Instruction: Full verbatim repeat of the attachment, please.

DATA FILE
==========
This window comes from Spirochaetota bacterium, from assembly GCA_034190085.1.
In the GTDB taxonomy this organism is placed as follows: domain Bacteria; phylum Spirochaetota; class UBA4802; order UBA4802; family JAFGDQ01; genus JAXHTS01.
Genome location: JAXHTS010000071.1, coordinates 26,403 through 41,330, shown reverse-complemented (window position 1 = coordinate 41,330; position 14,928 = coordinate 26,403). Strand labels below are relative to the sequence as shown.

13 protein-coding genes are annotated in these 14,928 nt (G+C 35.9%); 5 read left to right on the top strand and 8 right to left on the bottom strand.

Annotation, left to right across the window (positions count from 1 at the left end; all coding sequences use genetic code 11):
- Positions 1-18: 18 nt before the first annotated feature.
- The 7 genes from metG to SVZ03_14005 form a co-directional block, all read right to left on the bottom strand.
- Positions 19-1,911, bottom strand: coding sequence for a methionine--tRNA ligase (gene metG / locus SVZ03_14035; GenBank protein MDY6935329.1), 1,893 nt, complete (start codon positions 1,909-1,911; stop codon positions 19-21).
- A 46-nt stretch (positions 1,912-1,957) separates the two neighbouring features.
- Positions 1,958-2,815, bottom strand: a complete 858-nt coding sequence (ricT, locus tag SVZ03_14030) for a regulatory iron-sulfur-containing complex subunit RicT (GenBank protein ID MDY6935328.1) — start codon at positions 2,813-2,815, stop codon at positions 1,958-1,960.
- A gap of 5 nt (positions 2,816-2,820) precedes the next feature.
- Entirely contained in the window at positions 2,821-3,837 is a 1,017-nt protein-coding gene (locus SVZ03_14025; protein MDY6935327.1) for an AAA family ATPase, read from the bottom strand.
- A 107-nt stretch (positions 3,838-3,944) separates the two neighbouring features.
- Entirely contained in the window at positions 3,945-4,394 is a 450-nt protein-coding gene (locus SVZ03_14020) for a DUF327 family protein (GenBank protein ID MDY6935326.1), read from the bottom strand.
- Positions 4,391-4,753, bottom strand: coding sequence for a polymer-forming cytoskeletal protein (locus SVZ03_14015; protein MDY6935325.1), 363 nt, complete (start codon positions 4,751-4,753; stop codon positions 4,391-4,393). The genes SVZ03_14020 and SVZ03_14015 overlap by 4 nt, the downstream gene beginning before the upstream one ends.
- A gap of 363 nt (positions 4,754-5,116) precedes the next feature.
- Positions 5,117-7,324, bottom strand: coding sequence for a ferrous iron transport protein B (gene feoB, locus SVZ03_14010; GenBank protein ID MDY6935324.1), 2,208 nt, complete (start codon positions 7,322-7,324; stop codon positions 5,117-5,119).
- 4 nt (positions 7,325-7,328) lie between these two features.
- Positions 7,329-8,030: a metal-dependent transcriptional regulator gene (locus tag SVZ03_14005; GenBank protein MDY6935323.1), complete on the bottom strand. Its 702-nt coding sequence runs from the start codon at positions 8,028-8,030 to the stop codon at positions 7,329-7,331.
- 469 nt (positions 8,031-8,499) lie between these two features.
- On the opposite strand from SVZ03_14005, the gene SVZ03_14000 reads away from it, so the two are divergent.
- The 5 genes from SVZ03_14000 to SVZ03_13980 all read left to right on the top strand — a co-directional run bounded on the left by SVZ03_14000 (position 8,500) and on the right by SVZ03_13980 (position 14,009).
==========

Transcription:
This window comes from Spirochaetota bacterium, from assembly GCA_034190085.1.
In the GTDB taxonomy this organism is placed as follows: domain Bacteria; phylum Spirochaetota; class UBA4802; order UBA4802; family JAFGDQ01; genus JAXHTS01.
Genome location: JAXHTS010000071.1, coordinates 26,403 through 41,330, shown reverse-complemented (window position 1 = coordinate 41,330; position 14,928 = coordinate 26,403). Strand labels below are relative to the sequence as shown.

13 protein-coding genes are annotated in these 14,928 nt (G+C 35.9%); 5 read left to right on the top strand and 8 right to left on the bottom strand.

Annotation, left to right across the window (positions count from 1 at the left end; all coding sequences use genetic code 11):
- Positions 1-18: 18 nt before the first annotated feature.
- The 7 genes from metG to SVZ03_14005 form a co-directional block, all read right to left on the bottom strand.
- Positions 19-1,911, bottom strand: coding sequence for a methionine--tRNA ligase (gene metG / locus SVZ03_14035; GenBank protein MDY6935329.1), 1,893 nt, complete (start codon positions 1,909-1,911; stop codon positions 19-21).
- A 46-nt stretch (positions 1,912-1,957) separates the two neighbouring features.
- Positions 1,958-2,815, bottom strand: a complete 858-nt coding sequence (ricT, locus tag SVZ03_14030) for a regulatory iron-sulfur-containing complex subunit RicT (GenBank protein ID MDY6935328.1) — start codon at positions 2,813-2,815, stop codon at positions 1,958-1,960.
- A gap of 5 nt (positions 2,816-2,820) precedes the next feature.
- Entirely contained in the window at positions 2,821-3,837 is a 1,017-nt protein-coding gene (locus SVZ03_14025; protein MDY6935327.1) for an AAA family ATPase, read from the bottom strand.
- A 107-nt stretch (positions 3,838-3,944) separates the two neighbouring features.
- Entirely contained in the window at positions 3,945-4,394 is a 450-nt protein-coding gene (locus SVZ03_14020) for a DUF327 family protein (GenBank protein ID MDY6935326.1), read from the bottom strand.
- Positions 4,391-4,753, bottom strand: coding sequence for a polymer-forming cytoskeletal protein (locus SVZ03_14015; protein MDY6935325.1), 363 nt, complete (start codon positions 4,751-4,753; stop codon positions 4,391-4,393). The genes SVZ03_14020 and SVZ03_14015 overlap by 4 nt, the downstream gene beginning before the upstream one ends.
- A gap of 363 nt (positions 4,754-5,116) precedes the next feature.
- Positions 5,117-7,324, bottom strand: coding sequence for a ferrous iron transport protein B (gene feoB, locus SVZ03_14010; GenBank protein ID MDY6935324.1), 2,208 nt, complete (start codon positions 7,322-7,324; stop codon positions 5,117-5,119).
- 4 nt (positions 7,325-7,328) lie between these two features.
- Positions 7,329-8,030: a metal-dependent transcriptional regulator gene (locus tag SVZ03_14005; GenBank protein MDY6935323.1), complete on the bottom strand. Its 702-nt coding sequence runs from the start codon at positions 8,028-8,030 to the stop codon at positions 7,329-7,331.
- 469 nt (positions 8,031-8,499) lie between these two features.
- On the opposite strand from SVZ03_14005, the gene SVZ03_14000 reads away from it, so the two are divergent.
- The 5 genes from SVZ03_14000 to SVZ03_13980 all read left to right on the top strand — a co-directional run bounded on the left by SVZ03_14000 (position 8,500) and on the right by SVZ03_13980 (position 14,009).